1 But she knew from her reading infinitely more of the ways of toiling insects than of these toiling men and women.
2 With these two men she ran to another half-a-mile further, and with that one to another, while they ran elsewhere.
3 He had been for many years, a quiet silent man, associating but little with other men, and used to companionship with his own thoughts.
4 It was one of the most exasperating attributes of Bounderby, that he not only sang his own praises but stimulated other men to sing them.
5 For, now, the rope came in, tightened and strained to its utmost as it appeared, and the men turned heavily, and the windlass complained.
6 By general consent, they even avoided that side of the street on which he habitually walked; and left it, of all the working men, to him only.
7 The consultation ended in the men returning to the windlass, and the pitman going down again, carrying the wine and some other small matters with him.
8 These men and women were yet in the streets, passing quietly to their homes, when Sissy, who had been called away from Louisa some minutes before, returned.
9 Every sound of insects in the air, every stirring of the leaves, every whisper among these men, made Sissy tremble, for she thought it was a cry at the bottom of the pit.
10 The sun was four hours lower than when Sissy and Rachael had first sat down upon the grass, before a means of enabling two men to descend securely was rigged with poles and ropes.
11 As the rope went out, tight and strained, and the windlass creaked, there was not a breath among the one or two hundred men and women looking on, that came as it was wont to come.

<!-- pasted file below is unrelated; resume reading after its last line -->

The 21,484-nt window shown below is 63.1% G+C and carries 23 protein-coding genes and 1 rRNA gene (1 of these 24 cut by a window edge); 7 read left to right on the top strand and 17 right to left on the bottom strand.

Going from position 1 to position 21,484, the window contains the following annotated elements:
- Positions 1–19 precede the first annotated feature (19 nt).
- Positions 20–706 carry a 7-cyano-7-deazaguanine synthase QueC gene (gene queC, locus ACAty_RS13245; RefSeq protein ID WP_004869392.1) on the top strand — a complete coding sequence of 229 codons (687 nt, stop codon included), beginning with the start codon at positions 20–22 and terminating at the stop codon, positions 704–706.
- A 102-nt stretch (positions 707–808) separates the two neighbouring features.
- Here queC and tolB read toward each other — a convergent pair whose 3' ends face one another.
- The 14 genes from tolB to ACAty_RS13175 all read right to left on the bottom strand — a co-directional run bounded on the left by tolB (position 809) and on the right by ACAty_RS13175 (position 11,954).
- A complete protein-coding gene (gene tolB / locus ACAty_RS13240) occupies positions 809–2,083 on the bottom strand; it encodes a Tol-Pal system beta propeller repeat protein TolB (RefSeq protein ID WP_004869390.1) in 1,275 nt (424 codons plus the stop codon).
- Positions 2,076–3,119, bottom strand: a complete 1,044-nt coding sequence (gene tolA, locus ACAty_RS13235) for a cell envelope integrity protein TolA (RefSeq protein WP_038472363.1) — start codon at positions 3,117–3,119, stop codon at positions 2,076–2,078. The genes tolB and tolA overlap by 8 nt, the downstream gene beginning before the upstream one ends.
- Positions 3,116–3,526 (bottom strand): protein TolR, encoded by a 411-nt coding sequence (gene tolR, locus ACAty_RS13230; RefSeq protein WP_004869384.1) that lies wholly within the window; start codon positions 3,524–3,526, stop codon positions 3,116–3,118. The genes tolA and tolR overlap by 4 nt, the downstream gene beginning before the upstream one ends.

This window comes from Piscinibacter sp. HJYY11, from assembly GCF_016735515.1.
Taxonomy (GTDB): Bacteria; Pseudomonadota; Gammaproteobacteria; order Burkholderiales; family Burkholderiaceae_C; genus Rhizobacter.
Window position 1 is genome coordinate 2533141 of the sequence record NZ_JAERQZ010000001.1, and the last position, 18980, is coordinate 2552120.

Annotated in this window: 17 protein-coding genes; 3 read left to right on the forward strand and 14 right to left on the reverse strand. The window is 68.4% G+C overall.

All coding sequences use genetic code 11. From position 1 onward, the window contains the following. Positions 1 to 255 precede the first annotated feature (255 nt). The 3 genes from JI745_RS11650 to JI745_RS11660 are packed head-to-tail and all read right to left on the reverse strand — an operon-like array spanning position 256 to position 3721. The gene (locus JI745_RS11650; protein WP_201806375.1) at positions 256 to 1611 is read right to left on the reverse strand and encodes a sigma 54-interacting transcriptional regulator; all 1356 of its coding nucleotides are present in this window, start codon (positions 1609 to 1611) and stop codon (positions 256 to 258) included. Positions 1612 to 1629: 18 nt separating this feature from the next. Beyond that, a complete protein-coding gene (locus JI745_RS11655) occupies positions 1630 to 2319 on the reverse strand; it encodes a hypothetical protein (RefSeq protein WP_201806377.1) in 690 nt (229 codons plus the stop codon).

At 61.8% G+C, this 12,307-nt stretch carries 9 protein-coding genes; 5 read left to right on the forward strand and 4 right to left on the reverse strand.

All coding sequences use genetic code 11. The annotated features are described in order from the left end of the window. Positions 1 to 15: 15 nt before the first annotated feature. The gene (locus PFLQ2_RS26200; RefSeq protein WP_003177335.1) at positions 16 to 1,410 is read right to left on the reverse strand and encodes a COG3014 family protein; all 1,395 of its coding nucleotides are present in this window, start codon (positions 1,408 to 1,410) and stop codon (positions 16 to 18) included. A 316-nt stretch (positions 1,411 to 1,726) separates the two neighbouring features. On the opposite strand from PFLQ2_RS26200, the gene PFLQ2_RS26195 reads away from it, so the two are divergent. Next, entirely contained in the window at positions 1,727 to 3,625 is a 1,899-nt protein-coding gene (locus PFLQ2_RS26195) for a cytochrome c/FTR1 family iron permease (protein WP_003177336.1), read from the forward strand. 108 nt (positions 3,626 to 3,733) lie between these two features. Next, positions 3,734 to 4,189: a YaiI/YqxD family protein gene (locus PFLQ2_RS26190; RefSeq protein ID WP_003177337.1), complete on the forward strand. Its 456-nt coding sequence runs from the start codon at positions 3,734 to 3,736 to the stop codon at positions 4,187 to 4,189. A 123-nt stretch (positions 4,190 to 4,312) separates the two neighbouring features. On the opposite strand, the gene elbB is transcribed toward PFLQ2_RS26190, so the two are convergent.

12 The men called and listened as she had done, and examined the edge of the chasm, and settled how it had happened, and then sat down to wait until the implements they wanted should come up.
13 Both Mr. Childers and Master Kidderminster walked in a curious manner; with their legs wider apart than the general run of men, and with a very knowing assumption of being stiff in the knees.
14 The smoke-serpents were indifferent who was lost or found, who turned out bad or good; the melancholy mad elephants, like the Hard Fact men, abated nothing of their set routine, whatever happened.
15 There being now people enough present to impede the work, the sobered man put himself at the head of the rest, or was put there by the general consent, and made a large ring round the Old Hell Shaft, and appointed men to keep it.
16 Not a sound was audible in the building, but the slight rustle of men moving a little apart, all along the centre of the room, to open a means of passing out, to the man with whom they had all bound themselves to renounce companionship.
17 There was a piece of ornamental water immediately below the parapet, on the other side, into which Mr. James Harthouse had a very strong inclination to pitch Mr. Thomas Gradgrind junior, as the injured men of Coketown threatened to pitch their property into the Atlantic.
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